TUCSON — Before Kansas State took the practice floor Wednesday evening at McKale Center, players loosened up by impersonating Luis Colon.
One after another, they mimicked the former center's deep voice and eccentric facial expressions. Laughter filled the area, and made for the perfect distraction of not having Jacob Pullen, who was suffering from flu symptoms back at the team hotel.
The No. 5-seed Wildcats knew what they were doing.
They have been to the NCAA Tournament before. Pullen, who is expected to play today, has been here twice. Jamar Samuels and Curtis Kelly were part of last year's run to the Elite Eight. By now, they know how to handle the unique pressures and demands of March Madness.
In most years, that would give them an advantage heading into their second-round game at 8:57 tonight. But not when the opponent is Utah State, a No. 12 seed that went 30-3 this season and is making its third straight trip to the NCAA Tournament.
In terms of experience and expectations, everything is equal. Both teams are ranked and looking for a trip to the Sweet 16. In a neutral-setting this is a game that should come down to purely what happens on the court.
"It's the NCAA Tournament and every team here is just as good as any other," freshman guard Will Spradling said. "None of that stuff matters. It matters who comes out and plays and who takes their personnel and their scouting and uses it best in the game."
As has been the case with K-State for much of the season, it will all come down to matchups.
The Wildcats have shown a weakness defending athletic guards off the dribble. Florida, Duke and Colorado exploited that area in wins over K-State. But the Aggies don't have any players who match that description. Nor have they played many high-major opponents this season capable of playing lock-down defense.
They are the class of the Western Athletic Conference, and have more talent than most of their conference opponents. But when they have stepped out of league play to take on BYU and Georgetown, they have lost.
"I feel like they haven't played against a team that has pressured them that much," Spradling said. "I haven't seen any team get up and pressure the ball and get up in the passing lanes. That's something we do that they haven't played against."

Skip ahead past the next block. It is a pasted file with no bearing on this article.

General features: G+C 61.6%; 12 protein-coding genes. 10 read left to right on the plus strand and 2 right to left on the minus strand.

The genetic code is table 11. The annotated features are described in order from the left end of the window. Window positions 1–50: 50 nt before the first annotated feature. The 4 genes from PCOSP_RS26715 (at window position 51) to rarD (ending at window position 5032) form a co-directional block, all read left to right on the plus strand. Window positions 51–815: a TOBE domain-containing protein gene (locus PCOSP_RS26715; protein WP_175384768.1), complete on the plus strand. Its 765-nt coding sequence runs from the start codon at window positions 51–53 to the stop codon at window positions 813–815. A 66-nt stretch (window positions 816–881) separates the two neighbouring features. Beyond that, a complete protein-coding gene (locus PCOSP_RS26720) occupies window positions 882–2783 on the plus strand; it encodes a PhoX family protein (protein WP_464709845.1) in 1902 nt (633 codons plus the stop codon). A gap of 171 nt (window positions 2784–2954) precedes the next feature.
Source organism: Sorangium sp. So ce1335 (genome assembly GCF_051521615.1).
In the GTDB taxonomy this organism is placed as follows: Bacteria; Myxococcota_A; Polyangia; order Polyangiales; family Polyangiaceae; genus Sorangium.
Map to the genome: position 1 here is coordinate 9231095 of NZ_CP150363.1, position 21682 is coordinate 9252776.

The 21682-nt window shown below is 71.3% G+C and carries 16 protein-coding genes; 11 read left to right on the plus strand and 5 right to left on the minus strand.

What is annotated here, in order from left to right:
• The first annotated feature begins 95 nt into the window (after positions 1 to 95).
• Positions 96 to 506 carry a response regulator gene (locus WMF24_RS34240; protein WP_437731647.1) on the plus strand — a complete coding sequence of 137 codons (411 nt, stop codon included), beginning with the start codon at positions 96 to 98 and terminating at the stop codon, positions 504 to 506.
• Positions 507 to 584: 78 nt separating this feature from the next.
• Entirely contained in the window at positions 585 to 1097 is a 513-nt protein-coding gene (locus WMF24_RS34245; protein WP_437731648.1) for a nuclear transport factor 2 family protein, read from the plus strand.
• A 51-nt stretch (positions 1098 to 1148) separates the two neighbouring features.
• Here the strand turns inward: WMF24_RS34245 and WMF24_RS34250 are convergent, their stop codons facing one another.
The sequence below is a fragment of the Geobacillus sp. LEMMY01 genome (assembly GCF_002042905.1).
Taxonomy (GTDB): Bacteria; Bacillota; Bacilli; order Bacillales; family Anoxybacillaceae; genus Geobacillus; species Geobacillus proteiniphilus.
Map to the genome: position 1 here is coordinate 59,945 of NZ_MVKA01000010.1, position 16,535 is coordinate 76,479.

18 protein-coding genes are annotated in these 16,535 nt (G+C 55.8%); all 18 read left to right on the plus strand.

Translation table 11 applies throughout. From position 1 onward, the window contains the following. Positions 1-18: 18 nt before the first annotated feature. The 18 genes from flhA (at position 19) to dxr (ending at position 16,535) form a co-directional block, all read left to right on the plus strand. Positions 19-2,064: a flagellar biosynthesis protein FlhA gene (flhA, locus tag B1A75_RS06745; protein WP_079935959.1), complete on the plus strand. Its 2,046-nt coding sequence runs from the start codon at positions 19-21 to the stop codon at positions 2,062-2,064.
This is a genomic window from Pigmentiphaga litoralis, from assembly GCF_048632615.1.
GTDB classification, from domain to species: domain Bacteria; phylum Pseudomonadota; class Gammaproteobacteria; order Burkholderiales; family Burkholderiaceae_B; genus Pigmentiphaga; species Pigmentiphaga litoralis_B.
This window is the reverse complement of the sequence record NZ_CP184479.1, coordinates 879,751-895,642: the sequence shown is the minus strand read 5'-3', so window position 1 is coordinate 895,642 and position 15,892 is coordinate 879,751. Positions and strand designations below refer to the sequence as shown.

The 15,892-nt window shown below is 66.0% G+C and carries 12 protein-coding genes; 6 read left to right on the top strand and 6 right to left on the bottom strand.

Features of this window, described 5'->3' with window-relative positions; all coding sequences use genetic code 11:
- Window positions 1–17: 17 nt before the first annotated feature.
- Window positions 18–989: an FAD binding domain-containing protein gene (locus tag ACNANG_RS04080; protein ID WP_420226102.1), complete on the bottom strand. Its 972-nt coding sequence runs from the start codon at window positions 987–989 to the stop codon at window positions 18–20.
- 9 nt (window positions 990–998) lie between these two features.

K-State coach Frank Martin has stressed the importance of defending all week. When asked about the team's offensive strategy for today's game, several players said that hadn't been addressed.
With long perimeter players Rodney McGruder and Shane Southwell next to top defender Jacob Pullen, Martin thinks they can overwhelm Utah State. Do that, and nothing else will matter.
"They're athletic and they're probably the most physical team we've seen all season," Aggies guard Pooh Williams said. "We know we're going to have to play our best game to beat them."
The Wildcats may have an advantage in the backcourt, but Utah State will try to win the battle inside behind top scorer Tai Wesley, a senior who averages 14.7 points and 8 rebounds, and Nate Bendall, a 6-foot-9, 250-pounder can bang underneath the basket.
Both compare with the big men K-State sees regularly.
"We're going to treat them as a Big 12 team," Samuels said. "They bring two grown men to the floor."
For Utah State, the goal is to limit K-State's rebounding total.
"We've got to be able to get some offensive rebounds," Aggies coach Stew Morrill said. "We've got to be able to. Everybody needs to participate on the defensive glass. That is just a huge concern."
K-State will answer with Kelly, Samuels and Jordan Henriquez-Roberts, and in some situations go with a four-guard lineup and move Rodney McGruder to power forward. They are up for the challenge.
"Their bigs are a little undersized," Henriquez-Roberts said. "So we want to take advantage of that. Me, Curt and Jamar need to attack them inside. That's our mindset."
Coming off a loss to Colorado in the Big 12 Tournament, the Wildcats are set on sticking to their pregame goals.
More than any other, Kelly has one in mind.
"I know one thing," Kelly said. "I'm going to make sure they don't exploit us."